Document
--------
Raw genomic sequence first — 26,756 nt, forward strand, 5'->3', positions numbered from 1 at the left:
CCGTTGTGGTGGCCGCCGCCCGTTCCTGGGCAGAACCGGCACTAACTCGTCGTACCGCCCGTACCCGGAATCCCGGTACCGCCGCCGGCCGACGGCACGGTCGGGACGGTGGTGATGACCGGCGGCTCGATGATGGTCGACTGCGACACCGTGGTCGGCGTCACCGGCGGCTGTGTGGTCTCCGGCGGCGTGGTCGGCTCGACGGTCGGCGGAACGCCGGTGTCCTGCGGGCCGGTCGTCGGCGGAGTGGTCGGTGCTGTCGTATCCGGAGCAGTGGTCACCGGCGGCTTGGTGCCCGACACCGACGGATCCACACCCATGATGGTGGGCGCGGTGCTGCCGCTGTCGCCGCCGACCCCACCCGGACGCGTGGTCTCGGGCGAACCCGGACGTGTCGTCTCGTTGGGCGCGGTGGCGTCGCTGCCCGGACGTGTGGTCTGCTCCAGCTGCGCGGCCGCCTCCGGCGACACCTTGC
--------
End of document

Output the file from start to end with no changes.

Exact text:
Raw genomic sequence first — 26,756 nt, forward strand, 5'->3', positions numbered from 1 at the left:
CCGTTGTGGTGGCCGCCGCCCGTTCCTGGGCAGAACCGGCACTAACTCGTCGTACCGCCCGTACCCGGAATCCCGGTACCGCCGCCGGCCGACGGCACGGTCGGGACGGTGGTGATGACCGGCGGCTCGATGATGGTCGACTGCGACACCGTGGTCGGCGTCACCGGCGGCTGTGTGGTCTCCGGCGGCGTGGTCGGCTCGACGGTCGGCGGAACGCCGGTGTCCTGCGGGCCGGTCGTCGGCGGAGTGGTCGGTGCTGTCGTATCCGGAGCAGTGGTCACCGGCGGCTTGGTGCCCGACACCGACGGATCCACACCCATGATGGTGGGCGCGGTGCTGCCGCTGTCGCCGCCGACCCCACCCGGACGCGTGGTCTCGGGCGAACCCGGACGTGTCGTCTCGTTGGGCGCGGTGGCGTCGCTGCCCGGACGTGTGGTCTGCTCCAGCTGCGCGGCCGCCTCCGGCGACACCTTGC